BLITZER: You're talking about firing Jeff Sessions or firing the special counsel, Robert Mueller?

LIEU: Right. Both.


Congressman Ted Lieu, thanks very much for joining us.

LIEU: Thank you.

BLITZER: Just ahead, we will more on this new twist in Robert Mueller's investigation, what the special counsel, Robert Mueller, is trying to learn from a cooperating witness and former Trump campaign official Rick Gates.

And a federal judge denies a move by Stormy Daniels' attorney to question President Trump and his lawyer, Michael Cohen, about a hush money deal with the porn star. Is it just a temporary setback?



BLITZER: Just moments ago, we saw President Trump arrive at the Palm Beach International Airport. He's getting ready to spend the long holiday weekend at his resort of Mar-a-Lago in Palm Beach.

We're following the breaking news tonight. CNN has new information that the special counsel, Robert Mueller's prosecutors made it clear to Trump campaign deputy Rick Gates very early on they wanted his help in investigating potential collusion between the Trump campaign and the Russians.

It's the first indication of how prosecutors are getting help from Gates and using it to tie his former boss Paul Manafort directly to a Russian operative.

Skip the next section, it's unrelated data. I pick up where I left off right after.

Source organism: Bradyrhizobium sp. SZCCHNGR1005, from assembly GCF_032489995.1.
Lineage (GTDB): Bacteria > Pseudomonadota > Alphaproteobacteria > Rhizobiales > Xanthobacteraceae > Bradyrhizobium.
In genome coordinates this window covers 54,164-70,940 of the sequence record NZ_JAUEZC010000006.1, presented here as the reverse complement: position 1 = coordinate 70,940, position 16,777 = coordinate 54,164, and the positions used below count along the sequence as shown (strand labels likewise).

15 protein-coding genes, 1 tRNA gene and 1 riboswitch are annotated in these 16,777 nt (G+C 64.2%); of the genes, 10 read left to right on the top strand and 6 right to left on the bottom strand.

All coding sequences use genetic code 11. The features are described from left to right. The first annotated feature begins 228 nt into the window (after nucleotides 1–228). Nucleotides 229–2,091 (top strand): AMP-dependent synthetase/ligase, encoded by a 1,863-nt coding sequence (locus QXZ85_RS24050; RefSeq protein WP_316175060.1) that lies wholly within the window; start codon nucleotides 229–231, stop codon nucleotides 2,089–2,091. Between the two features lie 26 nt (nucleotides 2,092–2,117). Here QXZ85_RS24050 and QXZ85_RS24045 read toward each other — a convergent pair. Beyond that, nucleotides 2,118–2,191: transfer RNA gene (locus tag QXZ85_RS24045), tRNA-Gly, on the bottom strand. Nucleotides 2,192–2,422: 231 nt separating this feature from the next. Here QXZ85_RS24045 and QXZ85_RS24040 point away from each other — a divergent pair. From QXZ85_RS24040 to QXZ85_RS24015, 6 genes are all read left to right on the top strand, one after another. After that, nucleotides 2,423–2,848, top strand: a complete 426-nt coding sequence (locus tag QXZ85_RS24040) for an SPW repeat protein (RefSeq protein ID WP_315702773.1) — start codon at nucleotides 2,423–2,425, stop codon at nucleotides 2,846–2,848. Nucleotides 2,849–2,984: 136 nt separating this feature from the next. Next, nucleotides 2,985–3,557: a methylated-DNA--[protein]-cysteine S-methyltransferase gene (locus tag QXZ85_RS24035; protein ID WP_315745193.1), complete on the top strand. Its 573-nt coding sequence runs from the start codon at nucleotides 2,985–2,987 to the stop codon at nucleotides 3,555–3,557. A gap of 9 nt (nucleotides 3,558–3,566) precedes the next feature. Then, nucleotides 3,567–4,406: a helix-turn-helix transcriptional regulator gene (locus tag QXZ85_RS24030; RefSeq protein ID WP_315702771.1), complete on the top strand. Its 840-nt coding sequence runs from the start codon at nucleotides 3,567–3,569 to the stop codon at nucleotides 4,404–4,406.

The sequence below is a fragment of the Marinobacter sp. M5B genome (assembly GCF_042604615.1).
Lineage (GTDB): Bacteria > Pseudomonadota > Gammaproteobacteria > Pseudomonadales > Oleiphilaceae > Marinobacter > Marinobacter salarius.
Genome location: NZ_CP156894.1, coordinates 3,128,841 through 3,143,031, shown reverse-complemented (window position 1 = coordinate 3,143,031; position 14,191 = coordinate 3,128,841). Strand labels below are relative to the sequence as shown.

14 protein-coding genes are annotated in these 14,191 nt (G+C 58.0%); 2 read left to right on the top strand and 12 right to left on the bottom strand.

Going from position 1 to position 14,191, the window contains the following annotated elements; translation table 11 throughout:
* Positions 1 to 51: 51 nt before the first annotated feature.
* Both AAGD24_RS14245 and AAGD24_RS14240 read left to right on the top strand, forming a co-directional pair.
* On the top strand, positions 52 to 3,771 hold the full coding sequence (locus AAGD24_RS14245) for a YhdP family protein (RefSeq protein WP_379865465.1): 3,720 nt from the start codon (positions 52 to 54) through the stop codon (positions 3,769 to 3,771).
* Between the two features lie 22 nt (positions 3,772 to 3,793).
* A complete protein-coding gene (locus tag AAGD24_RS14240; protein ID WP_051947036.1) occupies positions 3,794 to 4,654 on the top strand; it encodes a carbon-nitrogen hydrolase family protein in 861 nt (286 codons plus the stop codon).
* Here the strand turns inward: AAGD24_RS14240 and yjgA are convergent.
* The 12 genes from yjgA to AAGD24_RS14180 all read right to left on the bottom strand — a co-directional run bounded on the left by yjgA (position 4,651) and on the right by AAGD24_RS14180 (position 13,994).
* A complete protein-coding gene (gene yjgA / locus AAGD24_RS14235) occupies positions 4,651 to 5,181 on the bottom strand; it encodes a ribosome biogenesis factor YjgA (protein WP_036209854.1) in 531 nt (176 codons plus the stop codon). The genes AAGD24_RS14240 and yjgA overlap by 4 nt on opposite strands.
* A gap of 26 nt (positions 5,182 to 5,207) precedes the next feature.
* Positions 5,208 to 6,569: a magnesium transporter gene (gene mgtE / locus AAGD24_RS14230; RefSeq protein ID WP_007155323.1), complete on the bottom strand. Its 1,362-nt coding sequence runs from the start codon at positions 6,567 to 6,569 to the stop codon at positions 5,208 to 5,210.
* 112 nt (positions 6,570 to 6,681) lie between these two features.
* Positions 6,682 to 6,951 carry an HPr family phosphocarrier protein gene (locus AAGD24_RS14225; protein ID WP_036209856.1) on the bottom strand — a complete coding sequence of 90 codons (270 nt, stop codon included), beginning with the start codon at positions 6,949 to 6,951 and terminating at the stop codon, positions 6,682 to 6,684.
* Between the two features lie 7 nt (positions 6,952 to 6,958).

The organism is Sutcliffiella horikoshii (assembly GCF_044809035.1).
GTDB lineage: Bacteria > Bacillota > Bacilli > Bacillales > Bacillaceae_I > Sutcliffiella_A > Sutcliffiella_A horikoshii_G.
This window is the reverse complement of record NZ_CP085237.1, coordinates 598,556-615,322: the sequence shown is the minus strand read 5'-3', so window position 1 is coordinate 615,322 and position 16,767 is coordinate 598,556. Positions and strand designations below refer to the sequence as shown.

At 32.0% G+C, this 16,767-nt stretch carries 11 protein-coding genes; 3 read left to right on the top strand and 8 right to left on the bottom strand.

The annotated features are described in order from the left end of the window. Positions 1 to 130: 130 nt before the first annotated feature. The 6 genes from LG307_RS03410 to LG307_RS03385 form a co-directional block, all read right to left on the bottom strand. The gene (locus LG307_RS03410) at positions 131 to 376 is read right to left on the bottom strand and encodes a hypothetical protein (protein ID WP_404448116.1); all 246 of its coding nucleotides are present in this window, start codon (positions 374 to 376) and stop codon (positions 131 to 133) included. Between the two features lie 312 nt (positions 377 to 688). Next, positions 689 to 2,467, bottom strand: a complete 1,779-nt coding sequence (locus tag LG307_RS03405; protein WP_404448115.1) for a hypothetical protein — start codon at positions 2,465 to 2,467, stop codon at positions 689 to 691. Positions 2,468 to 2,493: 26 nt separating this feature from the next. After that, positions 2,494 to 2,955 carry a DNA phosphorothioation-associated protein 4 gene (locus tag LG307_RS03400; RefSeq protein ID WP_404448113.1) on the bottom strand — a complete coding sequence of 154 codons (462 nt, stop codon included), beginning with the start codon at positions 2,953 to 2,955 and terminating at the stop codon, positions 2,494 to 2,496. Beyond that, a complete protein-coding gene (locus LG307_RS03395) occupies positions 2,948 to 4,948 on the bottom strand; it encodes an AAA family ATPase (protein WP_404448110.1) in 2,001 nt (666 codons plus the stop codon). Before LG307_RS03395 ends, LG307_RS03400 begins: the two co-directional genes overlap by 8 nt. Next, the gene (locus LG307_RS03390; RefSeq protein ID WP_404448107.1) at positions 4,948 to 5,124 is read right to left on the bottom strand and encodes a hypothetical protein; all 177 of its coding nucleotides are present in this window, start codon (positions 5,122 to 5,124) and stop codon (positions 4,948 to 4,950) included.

Joining us now, Jake Sullivan, a foreign policy expert, former top adviser to both Hillary Clinton and Joe Biden.

Jake, thanks very much for joining us.

How troubling is all of this for President Trump right now?

JAKE SULLIVAN, FORMER ADVISER TO HILLARY CLINTON: This is pretty troubling. This is a serious new revelation.

The indications are not just that Mueller is systematically looking at the question of collusion, but that they have evidence that suggests that Rick Gates, who was the deputy campaign manager, was in contact with somebody connected to the GRU, the Russian intelligence.

You know, that puts this pretty squarely in perspective of what we're dealing with here. And they're now working Rick Gates to get as much out of him as they possibly can through that cooperative arrangement.

BLITZER: He's pleaded guilty and he's cooperating with Robert Mueller.


BLITZER: What does it also tell you that, according to Reuters, Mueller is also looking very, very closely right now at what was happening at the Republican National Convention in 2016 and contacts between Russians, specifically the Russian ambassador to the U.S., Kislyak, and the then Senator Jeff Sessions?

SULLIVAN: I think it stands to reason, because, remember, at the Republican National Convention, we saw the unusual move of the Republicans watering down their platform in ways that would make Putin happy, taking out references to support for Ukraine and the like.


That's raised a lot of eyebrows. Why did they do that?

Then we learned of a number of interactions between Russian officials and Trump campaign officials that those campaign officials later lied about. With all those questions swirling, it's only appropriate for Robert Mueller to say, what the heck was going on in Cleveland at the RNC in 2016?